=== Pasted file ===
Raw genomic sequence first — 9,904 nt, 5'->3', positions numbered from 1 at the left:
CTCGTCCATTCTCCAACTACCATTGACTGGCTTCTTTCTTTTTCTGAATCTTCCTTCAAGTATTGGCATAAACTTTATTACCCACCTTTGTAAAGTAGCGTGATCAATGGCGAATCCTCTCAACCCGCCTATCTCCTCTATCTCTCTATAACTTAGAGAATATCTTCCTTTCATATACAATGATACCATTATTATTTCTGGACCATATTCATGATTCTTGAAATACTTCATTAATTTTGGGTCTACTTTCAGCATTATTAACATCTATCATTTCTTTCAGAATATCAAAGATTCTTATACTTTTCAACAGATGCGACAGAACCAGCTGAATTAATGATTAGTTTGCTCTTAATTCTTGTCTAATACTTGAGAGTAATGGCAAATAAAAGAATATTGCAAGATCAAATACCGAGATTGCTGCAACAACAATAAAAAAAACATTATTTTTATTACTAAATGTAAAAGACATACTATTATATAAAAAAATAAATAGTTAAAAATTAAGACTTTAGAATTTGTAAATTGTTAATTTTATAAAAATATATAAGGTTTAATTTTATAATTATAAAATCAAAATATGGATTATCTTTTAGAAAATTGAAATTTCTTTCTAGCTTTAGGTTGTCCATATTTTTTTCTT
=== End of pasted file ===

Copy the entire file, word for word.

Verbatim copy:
Raw genomic sequence first — 9,904 nt, 5'->3', positions numbered from 1 at the left:
CTCGTCCATTCTCCAACTACCATTGACTGGCTTCTTTCTTTTTCTGAATCTTCCTTCAAGTATTGGCATAAACTTTATTACCCACCTTTGTAAAGTAGCGTGATCAATGGCGAATCCTCTCAACCCGCCTATCTCCTCTATCTCTCTATAACTTAGAGAATATCTTCCTTTCATATACAATGATACCATTATTATTTCTGGACCATATTCATGATTCTTGAAATACTTCATTAATTTTGGGTCTACTTTCAGCATTATTAACATCTATCATTTCTTTCAGAATATCAAAGATTCTTATACTTTTCAACAGATGCGACAGAACCAGCTGAATTAATGATTAGTTTGCTCTTAATTCTTGTCTAATACTTGAGAGTAATGGCAAATAAAAGAATATTGCAAGATCAAATACCGAGATTGCTGCAACAACAATAAAAAAAACATTATTTTTATTACTAAATGTAAAAGACATACTATTATATAAAAAAATAAATAGTTAAAAATTAAGACTTTAGAATTTGTAAATTGTTAATTTTATAAAAATATATAAGGTTTAATTTTATAATTATAAAATCAAAATATGGATTATCTTTTAGAAAATTGAAATTTCTTTCTAGCTTTAGGTTGTCCATATTTTTTTCTT